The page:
Uniforms of the Civil War

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Lyons Press, Dec 1, 2001 - Antiques & Collectibles - 288 pages
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Although the phrase "the Blue and the Gray" succinctly evokes the North and the South, in actuality, the uniforms of Civil War soldiers were anything but "uniform" -- not in color, nor any other facet. This fascinating branch of military history is fully explored in "Uniforms of the Civil War," presenting an in-depth study of the many and varied uniforms worn by northern and southern soldiers.

Incorrectly christened the "ragged rebels, " the Confederate forces were initially as finely equipped as their Union counterparts. While the most notable feature of the uniforms of the U.S. Army was, in fact, its regulation dark blue color, the Confederates had much more variation, with uniforms ranging from the familiar gray to the light brown known as "butternut." The many styles and colors worn by the South are presented in a state-by-state survey, from initial local supply through to state quartermaster manufacturers. The North is covered in similar depth, with chapters detailing the uniforms and equipment of the regular army, including infantry, cavalry, and artillery. There are also sections on the many colorful militia regiments raised to swell the Northern Army, including the fanciful yet fearsome Zouaves, Chasseurs, Lancers, and Hussars in their own spectacular uniforms, as well as the little-known role of American Indian Cavalry units.

"Uniforms of the Civil War" is an especially rich source for reenactors, and it will also provide hours of fun browsing for all Civil War enthusiasts.

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Uniforms of the Confederate Army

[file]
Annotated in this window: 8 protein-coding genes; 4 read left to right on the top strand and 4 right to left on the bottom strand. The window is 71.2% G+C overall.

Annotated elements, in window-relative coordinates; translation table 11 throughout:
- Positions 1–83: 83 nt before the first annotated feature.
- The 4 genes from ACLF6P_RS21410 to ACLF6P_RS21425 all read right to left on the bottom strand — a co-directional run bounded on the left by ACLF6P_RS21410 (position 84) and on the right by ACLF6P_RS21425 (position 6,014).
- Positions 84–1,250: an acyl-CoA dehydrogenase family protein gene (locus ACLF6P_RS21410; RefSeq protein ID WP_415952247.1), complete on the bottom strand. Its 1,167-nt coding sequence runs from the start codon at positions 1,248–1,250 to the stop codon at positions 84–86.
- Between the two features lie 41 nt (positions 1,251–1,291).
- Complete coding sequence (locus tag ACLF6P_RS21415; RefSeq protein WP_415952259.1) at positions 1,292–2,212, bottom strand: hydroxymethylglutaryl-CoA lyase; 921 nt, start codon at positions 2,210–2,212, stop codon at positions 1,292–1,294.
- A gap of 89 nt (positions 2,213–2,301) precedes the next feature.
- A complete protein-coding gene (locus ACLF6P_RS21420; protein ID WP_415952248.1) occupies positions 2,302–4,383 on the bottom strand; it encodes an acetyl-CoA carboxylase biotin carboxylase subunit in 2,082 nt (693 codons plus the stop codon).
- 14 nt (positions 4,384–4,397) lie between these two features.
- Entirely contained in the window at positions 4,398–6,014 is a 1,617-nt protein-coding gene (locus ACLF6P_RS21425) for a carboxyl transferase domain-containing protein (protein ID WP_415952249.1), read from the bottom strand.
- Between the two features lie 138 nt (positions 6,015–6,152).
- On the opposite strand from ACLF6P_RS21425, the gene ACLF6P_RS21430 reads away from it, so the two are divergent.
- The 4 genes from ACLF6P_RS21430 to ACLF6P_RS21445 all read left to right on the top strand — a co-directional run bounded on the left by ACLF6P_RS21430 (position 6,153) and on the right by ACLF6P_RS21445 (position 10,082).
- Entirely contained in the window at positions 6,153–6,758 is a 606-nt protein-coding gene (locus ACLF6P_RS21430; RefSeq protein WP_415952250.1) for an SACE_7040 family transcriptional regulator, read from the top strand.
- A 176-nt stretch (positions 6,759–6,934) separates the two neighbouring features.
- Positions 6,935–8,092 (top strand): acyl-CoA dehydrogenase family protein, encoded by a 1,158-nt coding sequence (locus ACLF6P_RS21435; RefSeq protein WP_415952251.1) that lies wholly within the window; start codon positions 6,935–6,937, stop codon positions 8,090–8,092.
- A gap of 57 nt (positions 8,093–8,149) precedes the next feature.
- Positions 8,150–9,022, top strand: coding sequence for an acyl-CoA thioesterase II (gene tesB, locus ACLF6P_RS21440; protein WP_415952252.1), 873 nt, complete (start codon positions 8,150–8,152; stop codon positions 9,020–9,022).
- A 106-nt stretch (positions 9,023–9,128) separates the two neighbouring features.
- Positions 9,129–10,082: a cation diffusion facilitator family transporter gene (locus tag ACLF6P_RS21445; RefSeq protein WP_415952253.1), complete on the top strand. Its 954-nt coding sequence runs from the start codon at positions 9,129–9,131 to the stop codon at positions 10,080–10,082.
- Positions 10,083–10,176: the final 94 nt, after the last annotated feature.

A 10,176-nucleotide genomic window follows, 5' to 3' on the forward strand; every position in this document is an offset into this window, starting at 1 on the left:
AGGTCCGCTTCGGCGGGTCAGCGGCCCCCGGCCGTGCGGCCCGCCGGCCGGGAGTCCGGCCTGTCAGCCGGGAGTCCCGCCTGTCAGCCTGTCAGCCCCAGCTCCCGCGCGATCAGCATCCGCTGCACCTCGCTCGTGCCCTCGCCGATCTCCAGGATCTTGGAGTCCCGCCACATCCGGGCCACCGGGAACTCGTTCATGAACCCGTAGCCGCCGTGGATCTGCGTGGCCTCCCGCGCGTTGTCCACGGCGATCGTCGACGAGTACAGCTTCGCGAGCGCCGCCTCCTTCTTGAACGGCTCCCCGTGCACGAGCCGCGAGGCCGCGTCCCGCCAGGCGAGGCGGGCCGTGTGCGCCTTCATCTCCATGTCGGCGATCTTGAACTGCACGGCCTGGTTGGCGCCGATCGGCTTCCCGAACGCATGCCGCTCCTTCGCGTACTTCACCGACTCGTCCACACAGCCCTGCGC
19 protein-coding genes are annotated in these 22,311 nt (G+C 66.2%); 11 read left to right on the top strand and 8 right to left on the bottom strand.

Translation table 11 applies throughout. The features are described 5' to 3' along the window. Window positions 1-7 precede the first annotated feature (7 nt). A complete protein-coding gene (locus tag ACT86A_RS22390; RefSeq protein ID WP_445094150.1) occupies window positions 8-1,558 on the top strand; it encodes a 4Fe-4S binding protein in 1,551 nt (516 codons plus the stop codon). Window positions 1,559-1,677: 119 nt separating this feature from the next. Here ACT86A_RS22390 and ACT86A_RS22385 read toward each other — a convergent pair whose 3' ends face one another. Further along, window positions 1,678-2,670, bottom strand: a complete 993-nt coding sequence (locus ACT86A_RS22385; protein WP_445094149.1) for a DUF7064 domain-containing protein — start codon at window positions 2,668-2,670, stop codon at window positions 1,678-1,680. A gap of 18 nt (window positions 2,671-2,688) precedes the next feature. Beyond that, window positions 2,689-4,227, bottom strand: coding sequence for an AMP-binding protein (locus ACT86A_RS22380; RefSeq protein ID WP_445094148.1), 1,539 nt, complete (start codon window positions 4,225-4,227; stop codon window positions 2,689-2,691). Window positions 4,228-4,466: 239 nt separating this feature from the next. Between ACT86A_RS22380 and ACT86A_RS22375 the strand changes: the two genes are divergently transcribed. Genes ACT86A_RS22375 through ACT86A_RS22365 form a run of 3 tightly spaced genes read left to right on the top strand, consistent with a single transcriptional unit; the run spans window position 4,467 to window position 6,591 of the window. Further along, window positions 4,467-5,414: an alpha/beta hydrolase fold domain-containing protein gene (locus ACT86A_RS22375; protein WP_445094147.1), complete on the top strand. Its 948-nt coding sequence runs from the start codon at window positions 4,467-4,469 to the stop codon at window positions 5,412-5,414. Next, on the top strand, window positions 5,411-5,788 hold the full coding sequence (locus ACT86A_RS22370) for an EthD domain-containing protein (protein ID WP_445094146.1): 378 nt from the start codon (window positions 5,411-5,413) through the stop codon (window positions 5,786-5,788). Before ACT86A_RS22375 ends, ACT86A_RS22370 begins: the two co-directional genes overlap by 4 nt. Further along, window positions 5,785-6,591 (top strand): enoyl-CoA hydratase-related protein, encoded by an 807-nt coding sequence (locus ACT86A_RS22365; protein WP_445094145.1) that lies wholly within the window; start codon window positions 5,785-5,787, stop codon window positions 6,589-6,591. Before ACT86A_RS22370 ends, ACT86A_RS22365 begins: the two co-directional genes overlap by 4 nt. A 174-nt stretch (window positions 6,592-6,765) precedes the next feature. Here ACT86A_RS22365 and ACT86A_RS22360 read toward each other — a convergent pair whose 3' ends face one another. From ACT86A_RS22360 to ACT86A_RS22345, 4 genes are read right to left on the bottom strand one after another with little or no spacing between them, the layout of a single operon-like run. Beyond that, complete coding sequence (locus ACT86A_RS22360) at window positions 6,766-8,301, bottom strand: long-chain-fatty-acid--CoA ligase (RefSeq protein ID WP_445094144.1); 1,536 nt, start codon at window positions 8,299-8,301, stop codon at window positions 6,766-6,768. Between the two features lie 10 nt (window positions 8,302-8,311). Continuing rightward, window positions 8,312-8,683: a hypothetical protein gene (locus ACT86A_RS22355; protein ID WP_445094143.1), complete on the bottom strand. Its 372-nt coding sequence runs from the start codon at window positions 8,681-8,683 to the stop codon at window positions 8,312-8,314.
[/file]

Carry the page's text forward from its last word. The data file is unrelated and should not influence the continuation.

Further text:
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About the author (2001)

Ron Field is Head of History at the Cotswold School in Bourton-on-the-Water. He was awarded a Fulbright Scholarship in 1982 and taught history at Piedmont High School in California from 1982 to 1983. He was associate editor of the Confederate Historical Society of Great Britain, from 1983 to 1992. He is an internationally acknowledged expert on US military history, and was elected a Fellow of the Company of Military Historians, based in Washington, DC, in 2005.
Alexander M. Bielakowski completed his Ph.D. in U.S. military history at Kansas State University. He has written several articles on various aspects of military history, with a special interest in horse cavalry during the 20th Century. In 2000 he attended the West Point Summer Seminar in Military History at the United States Military Academy, and served as a historical consultant and interviewee for the History Channel documentary "Animals in Action: Horses" (2002). Dr. Bielakowski is an Associate Professor of Military History at the U.S. Army Command and General Staff College, Fort Leavenworth, Kansas.

Smith is a Civil War reenactor with links to all major Civil War societies, and a contributor to leading publications.

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